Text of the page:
How best can you – as an individual and your organisation – use your own power and place in the system, and the skills and assets you have, to create the most change, in the shortest amount of time?

No matter what you do, or how big or small your business is, you are a part of a wider system and are directly responsible for how you act within it. You also have power. Sure, the nature and extent of that power will be partly determined by your size, your place in the system, the resources you have at your disposal, the expertise and experience of you and your staff (if you have them), and a whole other bunch of factors. But whoever you are and whatever you do, you will have power to make changes to your own business model and general way of operating, power to exert on your suppliers, power to influence your customers, power to advocate for change. 

A producer in the food sector can adopt regenerative agricultural practices, which include restoring soil health, instantly making a positive difference to the food system; a designer in the apparel industry can specify sustainable, instead of conventional cotton, instantly making a difference to millions of smallholders; a pension fund managing millions of dollars can remove these dollars from high carbon industries and funnel them into renewables instead. And just look at what’s happening in the creative industries right now.  As I write, #creativesforclimate has over 50 signatories from the PR and advertising world, with agencies committing to publicly disclose any ‘climate conflicts’, and with individual creatives committing to not work on fossil fuel client briefs at all.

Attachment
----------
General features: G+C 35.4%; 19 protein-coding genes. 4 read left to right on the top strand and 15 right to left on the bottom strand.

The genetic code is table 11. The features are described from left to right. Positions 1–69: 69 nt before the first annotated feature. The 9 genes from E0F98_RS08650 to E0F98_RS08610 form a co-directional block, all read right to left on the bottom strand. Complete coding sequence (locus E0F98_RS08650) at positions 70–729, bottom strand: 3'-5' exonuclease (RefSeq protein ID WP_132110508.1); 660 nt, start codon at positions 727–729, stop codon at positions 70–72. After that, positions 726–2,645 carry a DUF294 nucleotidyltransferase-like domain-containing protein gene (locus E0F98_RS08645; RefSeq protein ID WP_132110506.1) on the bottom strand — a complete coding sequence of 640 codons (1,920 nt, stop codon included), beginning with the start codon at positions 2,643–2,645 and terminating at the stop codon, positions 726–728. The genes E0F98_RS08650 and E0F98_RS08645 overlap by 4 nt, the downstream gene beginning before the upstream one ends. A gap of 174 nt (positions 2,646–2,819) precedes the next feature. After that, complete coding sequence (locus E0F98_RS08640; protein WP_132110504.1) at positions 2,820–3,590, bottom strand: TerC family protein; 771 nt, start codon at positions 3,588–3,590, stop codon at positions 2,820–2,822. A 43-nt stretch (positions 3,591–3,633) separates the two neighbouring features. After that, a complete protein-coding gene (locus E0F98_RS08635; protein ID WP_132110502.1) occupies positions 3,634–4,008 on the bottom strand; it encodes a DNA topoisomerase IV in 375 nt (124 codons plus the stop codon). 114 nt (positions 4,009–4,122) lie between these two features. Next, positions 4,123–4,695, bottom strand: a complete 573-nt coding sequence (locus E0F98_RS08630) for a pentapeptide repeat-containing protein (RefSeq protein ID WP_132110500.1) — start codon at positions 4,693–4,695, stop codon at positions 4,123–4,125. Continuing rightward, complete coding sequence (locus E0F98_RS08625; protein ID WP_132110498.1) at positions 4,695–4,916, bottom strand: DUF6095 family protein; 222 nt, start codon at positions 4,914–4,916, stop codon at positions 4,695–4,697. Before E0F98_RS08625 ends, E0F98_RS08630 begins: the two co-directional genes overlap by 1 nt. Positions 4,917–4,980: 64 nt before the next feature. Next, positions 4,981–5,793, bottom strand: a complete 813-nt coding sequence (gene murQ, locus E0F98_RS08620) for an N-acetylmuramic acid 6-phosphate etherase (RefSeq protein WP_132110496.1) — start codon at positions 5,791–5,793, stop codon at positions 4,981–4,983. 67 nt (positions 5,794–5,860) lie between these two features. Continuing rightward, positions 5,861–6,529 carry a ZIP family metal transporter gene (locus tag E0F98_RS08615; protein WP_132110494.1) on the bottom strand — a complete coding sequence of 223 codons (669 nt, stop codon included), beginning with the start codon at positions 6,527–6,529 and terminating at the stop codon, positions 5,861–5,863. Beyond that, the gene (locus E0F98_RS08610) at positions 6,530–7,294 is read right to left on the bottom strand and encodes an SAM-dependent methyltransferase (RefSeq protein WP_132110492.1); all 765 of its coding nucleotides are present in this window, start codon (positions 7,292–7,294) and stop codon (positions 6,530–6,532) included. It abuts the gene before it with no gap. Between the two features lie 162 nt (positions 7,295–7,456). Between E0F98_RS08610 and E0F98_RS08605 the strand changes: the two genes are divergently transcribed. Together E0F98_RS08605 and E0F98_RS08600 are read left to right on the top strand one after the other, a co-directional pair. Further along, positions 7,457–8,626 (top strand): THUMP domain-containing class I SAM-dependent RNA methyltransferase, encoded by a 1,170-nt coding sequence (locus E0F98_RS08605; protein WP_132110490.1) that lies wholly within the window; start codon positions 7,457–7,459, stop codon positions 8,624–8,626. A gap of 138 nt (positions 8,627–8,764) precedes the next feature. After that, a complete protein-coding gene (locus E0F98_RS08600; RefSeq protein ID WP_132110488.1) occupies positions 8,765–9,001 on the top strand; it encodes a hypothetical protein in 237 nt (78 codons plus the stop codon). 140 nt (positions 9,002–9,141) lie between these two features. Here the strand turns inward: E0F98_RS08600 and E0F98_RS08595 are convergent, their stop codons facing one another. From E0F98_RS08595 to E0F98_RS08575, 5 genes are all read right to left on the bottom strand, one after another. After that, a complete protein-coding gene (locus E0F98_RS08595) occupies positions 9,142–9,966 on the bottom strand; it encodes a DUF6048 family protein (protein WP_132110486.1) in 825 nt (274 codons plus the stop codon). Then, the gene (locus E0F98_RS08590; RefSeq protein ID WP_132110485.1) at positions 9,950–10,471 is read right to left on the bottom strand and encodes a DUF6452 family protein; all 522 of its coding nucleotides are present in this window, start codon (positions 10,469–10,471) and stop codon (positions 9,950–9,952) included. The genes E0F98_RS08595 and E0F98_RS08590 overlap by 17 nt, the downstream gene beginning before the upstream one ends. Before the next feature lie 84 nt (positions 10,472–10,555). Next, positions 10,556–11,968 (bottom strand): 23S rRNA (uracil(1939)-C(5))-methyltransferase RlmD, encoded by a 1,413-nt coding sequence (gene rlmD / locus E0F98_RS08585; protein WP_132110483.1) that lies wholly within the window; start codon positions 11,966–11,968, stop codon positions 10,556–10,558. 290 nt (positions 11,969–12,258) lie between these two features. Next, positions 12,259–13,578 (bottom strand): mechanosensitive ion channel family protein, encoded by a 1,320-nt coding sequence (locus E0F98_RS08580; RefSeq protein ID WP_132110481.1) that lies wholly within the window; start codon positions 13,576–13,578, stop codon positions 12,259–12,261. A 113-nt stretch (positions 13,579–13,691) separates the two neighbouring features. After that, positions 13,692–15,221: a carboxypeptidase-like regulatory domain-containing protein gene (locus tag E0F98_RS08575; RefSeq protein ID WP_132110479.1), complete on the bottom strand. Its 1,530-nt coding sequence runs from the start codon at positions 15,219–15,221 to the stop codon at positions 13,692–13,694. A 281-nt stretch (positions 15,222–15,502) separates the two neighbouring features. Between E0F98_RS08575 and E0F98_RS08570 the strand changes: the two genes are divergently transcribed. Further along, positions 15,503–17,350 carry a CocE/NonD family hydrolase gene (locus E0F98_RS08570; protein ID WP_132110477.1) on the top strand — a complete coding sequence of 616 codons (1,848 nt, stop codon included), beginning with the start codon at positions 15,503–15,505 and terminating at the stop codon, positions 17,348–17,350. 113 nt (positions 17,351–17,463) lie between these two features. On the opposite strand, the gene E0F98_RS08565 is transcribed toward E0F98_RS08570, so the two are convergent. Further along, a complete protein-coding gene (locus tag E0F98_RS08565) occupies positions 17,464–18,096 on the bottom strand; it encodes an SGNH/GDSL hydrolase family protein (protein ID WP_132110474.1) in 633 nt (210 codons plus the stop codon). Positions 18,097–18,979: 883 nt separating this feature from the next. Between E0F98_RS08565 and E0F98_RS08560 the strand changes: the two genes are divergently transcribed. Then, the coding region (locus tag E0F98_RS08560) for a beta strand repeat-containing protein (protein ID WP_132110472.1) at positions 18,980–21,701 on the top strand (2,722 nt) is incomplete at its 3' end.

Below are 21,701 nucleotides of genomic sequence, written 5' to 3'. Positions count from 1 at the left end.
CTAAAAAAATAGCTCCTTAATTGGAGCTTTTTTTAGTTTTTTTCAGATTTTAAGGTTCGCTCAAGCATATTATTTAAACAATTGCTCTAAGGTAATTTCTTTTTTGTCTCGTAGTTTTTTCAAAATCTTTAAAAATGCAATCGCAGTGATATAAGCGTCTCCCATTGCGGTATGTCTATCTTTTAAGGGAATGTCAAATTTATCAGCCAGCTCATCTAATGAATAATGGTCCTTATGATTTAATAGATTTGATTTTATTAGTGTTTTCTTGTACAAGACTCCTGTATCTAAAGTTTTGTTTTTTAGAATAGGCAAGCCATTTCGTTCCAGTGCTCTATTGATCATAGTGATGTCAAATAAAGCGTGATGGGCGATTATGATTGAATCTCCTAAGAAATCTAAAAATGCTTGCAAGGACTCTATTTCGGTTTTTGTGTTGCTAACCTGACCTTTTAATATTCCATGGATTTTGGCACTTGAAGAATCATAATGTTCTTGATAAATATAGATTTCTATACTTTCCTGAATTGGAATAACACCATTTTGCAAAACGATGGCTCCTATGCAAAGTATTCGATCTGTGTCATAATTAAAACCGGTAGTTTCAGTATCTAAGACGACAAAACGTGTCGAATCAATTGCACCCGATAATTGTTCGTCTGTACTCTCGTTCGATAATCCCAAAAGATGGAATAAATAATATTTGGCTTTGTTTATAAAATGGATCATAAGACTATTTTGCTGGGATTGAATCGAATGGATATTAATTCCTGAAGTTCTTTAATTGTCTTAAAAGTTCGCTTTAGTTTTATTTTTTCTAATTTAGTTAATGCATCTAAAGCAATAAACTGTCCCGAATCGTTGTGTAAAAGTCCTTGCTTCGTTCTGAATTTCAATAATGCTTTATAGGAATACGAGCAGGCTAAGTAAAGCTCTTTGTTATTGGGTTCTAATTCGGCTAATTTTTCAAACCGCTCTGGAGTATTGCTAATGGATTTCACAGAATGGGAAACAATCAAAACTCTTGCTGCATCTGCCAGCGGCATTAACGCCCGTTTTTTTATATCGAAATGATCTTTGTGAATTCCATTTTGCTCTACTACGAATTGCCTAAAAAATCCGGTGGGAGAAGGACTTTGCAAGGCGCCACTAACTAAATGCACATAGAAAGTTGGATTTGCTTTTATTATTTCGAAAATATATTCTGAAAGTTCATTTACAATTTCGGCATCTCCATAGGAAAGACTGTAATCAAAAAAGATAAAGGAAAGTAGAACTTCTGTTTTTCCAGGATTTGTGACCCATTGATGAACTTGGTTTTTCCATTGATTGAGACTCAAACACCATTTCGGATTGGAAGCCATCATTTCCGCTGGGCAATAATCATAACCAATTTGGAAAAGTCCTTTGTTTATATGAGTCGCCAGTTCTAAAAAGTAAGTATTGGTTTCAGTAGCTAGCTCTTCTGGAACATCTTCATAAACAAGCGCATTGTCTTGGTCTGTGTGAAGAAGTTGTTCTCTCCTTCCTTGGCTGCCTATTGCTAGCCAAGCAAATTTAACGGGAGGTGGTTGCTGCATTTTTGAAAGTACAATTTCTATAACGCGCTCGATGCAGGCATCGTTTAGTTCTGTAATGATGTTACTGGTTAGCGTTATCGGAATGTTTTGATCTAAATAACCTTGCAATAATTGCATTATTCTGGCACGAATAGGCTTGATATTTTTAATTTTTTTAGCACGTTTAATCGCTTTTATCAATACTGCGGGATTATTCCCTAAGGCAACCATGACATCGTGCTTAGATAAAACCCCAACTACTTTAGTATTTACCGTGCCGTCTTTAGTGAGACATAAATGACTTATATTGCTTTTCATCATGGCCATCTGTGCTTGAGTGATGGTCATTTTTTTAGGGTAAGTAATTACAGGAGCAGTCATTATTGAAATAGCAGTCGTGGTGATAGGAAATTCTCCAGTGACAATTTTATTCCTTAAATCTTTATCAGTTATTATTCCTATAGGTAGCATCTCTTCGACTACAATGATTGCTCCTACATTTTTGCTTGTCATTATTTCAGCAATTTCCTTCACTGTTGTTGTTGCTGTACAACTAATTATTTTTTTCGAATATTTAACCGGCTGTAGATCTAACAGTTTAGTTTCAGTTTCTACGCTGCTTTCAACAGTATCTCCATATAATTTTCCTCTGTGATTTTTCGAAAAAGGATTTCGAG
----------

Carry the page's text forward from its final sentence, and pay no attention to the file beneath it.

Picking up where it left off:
But while you do have power and responsibility, what you don’t have is much time. Such is the depth of the sustainability challenges we face – from the climate to biodiversity to the inequality emergency – that only urgent, radical and hugely ambitious action is going to be enough to give us any hope of ensuring a decent future for the school children out marching today. So, unless you’re thinking big, there’s little point in you doing anything at all.

Which takes me to my final point, systems can only truly change when our mindsets change. Only by having a mental attitude that enables us to first accept that the current way of going about our everyday lives is locking in deeply unsustainable systems, and then to accept that we need to do things very differently in order for a new, more sustainable pattern of operating to emerge, do we stand any chance at all of meeting the Paris climate targets and fulfil the global promises underpinned in the SDGs.

Of course, changing the way we see things is not easy, and especially when it means letting go of deeply-held belief systems. But I firmly believe that having the right mindset is the holy grail of sustainable leadership that we must all strive for. With it, everything is possible.

Dr Sally Uren OBE is Chief Executive at Forum for the Future